• the precision required in crafting offers of compromise to leave open the option of indemnity costs.
  • the importance of ensuring that any compromise offer aligns with the orders and remedies which a party can receive through the court process.

In this case, a key factor militating against an indemnity costs order was that the offer included a requirement for the Agency to contribute to the payment of H.A.S’s rebranding costs when H.A.S. “… was never able to recover its costs of re-branding (and, therefore, any contribution to those costs) from the Agency by way of court order in the appeal or in the primary proceeding”.

 

About Pearce IP

Pearce IP is a boutique firm offering intellectual property specialist lawyers, patent attorneys and trade mark attorneys to the life sciences industries (in particular, pharmaceutical, biopharmaceutical, biotech, ag-tech and food tech).  Pearce IP is the 2021 ‘Intellectual Property Team of the Year’ (Lawyers Weekly Australian Law Awards) and was shortlisted for the same award in 2022.  Pearce IP is ranked in IAM Patent 1000 and Managing IP (MIP) IP Stars, in Australasian Lawyer 5 Star Awards as a ‘5 Star’ firm, and the Legal 500 APAC Guide for Intellectual Property.

Our leaders have been recognised in virtually every notable IP listing for their legal, patent and trade mark excellence including: IAM Patent 1000, IAM Strategy 300, MIP IP Stars, Doyles Guide, WIPR Leaders, 5 Star IP Lawyers, Best Lawyers, and Australasian Lawyer 5 Star Awards, and have been honoured with many awards including Australian Law Awards – IP Partner of the Year, Women in Law Awards – Partner of the Year, Women in Business Law Awards – Patent Lawyer of the Year (Asia Pacific), Most Influential Lawyers (Changemaker), among other awards.

Naomi Pearce

Naomi Pearce

CEO, Executive Lawyer (AU, NZ), Patent & Trade Mark Attorney (AU, NZ)

Naomi is the founder of Pearce IP, and is one of Australia’s leading IP practitioners.   Naomi is a market leading, strategic, commercially astute, patent lawyer, patent attorney and trade mark attorney, with over 25 years’ experience, and a background in molecular biology/biochemistry.  Ranked in virtually every notable legal directory, highly regarded by peers and clients, with a background in molecular biology, Naomi is renown for her successful and elegant IP/legal strategies.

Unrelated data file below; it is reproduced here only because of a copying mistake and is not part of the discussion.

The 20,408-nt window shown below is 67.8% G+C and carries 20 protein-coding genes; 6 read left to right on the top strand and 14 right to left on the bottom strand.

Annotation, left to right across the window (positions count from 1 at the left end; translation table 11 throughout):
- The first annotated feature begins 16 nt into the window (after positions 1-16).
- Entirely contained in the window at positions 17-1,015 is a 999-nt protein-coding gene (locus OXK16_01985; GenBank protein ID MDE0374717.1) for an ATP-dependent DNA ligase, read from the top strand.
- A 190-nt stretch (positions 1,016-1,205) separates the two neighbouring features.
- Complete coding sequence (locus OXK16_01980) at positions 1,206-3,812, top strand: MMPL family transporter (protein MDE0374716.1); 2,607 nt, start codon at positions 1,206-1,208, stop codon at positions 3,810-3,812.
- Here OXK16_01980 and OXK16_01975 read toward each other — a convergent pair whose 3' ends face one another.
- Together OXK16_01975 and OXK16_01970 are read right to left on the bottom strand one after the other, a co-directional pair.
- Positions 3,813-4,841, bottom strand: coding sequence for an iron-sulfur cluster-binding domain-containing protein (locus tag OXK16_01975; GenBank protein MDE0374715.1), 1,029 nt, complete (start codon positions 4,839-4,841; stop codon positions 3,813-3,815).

Among other awards, Naomi is ranked in Chambers, IAM Patent 1000, IAM Strategy 300, is a MIP “Patent Star”, and is recognised as a WIPR Leader for patents and trade marks. Naomi is the 2023 Lawyers Weekly “IP Partner of the Year”, the 2022 Lexology client choice award recipient for Life Sciences, the 2022 Asia Pacific Women in Business Law “Patent Lawyer of the Year” and the 2021 Lawyers Weekly Women in Law SME “Partner of the Year”.  Naomi is the founder of Pearce IP, which commenced in 2017 and won 2021 “IP Team of the Year” at the Australian Law Awards.

Helen Macpherson

Helen Macpherson

Executive, Lawyer (Head of Litigation – Australia)

Helen has over 25 years’ experience as an intellectual property specialist and is recognised as an industry leader. Helen advises on all forms of intellectual property including patents, plant breeder’s rights, trade marks, copyright and confidential information.

Helen is a member of the Intellectual Property Committee of the Law Council of Australia, as well as a member of the Intellectual Property Society of Australia and New Zealand.